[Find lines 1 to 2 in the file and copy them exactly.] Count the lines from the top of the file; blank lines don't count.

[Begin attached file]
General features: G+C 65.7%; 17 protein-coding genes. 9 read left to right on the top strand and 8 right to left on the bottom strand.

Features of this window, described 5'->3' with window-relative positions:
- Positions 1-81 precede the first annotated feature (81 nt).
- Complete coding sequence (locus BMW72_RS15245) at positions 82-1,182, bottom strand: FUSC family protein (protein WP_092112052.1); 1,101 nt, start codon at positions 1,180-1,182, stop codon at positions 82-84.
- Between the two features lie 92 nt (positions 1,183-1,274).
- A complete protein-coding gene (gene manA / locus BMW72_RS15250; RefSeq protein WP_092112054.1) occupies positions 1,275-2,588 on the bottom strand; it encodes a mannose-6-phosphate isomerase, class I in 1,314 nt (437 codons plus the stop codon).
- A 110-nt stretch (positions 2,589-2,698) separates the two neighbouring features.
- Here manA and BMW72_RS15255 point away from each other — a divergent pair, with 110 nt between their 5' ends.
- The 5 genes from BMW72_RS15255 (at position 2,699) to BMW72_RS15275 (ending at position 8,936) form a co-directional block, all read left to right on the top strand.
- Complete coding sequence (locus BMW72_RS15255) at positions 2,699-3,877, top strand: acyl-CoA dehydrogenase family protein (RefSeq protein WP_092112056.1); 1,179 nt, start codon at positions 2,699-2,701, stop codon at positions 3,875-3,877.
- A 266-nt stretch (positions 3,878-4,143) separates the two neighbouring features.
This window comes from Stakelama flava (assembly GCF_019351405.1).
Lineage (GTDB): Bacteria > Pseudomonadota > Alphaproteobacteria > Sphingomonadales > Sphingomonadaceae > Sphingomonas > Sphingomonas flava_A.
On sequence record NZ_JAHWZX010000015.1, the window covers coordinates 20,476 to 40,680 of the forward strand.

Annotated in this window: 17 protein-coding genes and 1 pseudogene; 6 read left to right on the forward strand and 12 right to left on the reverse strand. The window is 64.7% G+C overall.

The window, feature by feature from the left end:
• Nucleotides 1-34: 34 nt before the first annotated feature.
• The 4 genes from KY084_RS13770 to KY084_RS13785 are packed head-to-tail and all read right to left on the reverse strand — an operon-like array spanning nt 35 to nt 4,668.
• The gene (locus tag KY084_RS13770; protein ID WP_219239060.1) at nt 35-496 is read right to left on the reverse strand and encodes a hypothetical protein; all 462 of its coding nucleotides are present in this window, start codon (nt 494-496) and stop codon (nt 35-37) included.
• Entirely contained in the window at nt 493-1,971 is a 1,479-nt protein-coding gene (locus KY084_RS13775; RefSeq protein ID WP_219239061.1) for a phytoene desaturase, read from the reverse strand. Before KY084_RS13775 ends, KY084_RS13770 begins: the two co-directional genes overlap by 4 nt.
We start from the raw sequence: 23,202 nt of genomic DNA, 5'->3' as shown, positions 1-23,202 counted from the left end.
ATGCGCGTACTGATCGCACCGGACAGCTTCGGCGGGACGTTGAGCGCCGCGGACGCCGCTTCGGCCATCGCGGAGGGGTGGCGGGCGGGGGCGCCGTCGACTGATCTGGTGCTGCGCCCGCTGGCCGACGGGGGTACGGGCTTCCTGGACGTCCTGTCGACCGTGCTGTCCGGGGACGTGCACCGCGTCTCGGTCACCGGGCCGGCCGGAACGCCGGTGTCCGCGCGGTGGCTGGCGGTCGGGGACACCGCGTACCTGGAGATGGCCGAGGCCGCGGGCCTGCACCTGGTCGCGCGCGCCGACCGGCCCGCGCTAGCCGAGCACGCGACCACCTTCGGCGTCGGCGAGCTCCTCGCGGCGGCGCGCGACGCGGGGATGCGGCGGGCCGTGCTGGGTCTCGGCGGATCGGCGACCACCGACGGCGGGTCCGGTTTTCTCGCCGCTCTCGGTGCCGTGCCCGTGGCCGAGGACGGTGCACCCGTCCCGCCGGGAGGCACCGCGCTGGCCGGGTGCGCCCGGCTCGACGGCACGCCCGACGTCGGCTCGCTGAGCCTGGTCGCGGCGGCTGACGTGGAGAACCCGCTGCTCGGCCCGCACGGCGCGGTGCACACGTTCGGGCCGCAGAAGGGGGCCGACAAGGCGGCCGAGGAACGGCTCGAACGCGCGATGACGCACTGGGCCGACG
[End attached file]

General features: G+C 65.7%; 17 protein-coding genes. 9 read left to right on the top strand and 8 right to left on the bottom strand.

Features of this window, described 5'->3' with window-relative positions: